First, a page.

Evangelista then filed in the district court a petition for a writ of habeas corpus pursuant to 28 U.S.C. section 2241 seeking relief from deportation. The court denied his petition. See Evangelista v. Ashcroft, 232 F. Supp. 2d 30 (E.D.N.Y. 2002). Relying on the conjunctive language in count 26 of the indictment ("willfully attempt[ing] to evade and defeat [an] income tax" (emphasis added)) and our opinion on Evangelista's appeal, the court concluded that "there can be no doubt that Evangelista was convicted of an offense 'described in section 7201 of Title 26 (relating to tax evasion) in which the revenue lost to the Government exceeds $ 10,000.'" Id. at 34 (quoting 8 U.S.C. section 1101(a)(43)(M)(ii)). The court therefore decided that Evangelista had been convicted of an aggravated felony and was deportable. Id. The district court also concluded that relief from deportation under former INA section 212(c) was not available to Evangelista, "a criminal defendant [who] elect[ed] to go to trial in connection with conduct or a conviction that pre-dates the repeal of Section 212(c), but [who was] convicted and placed in removal proceedings after the repeal of the statute." Id. at 37. According to the district court, it is the date of conviction, not the date of the criminal conduct or of entry of a plea of not guilty, that controls. The court reasoned that there are no fairness concerns when the defendant elects to proceed to trial -- as opposed to entering into a plea agreement -- before the repeal of section 212(c). Id. at 36.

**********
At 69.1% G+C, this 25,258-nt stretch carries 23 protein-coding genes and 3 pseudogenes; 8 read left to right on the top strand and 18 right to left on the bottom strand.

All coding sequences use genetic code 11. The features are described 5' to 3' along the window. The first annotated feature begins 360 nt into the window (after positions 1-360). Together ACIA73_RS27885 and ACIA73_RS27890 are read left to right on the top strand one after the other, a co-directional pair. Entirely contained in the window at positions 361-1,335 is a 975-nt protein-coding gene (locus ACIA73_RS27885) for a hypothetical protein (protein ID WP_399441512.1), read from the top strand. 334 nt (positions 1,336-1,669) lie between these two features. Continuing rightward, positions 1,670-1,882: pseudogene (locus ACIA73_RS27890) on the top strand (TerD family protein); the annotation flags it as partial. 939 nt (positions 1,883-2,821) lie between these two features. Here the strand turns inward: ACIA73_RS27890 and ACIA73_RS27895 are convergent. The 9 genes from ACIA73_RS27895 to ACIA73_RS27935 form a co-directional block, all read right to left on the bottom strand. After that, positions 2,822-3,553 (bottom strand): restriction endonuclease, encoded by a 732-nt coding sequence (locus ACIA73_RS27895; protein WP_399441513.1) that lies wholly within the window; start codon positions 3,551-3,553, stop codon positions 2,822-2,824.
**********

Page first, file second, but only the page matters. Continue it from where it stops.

Evangelista appeals.
I. Conviction for an Aggravated Felony
 "Any alien who is convicted of an aggravated felony at any time after admission [to the United States] is deportable." 8 U.S.C. section 1227(a)(2)(A)(iii). The INS "has the burden of establishing [deportability] by clear and convincing evidence," which must be "reasonable, substantial, and probative." Id. section 1229a(c)(3)(A).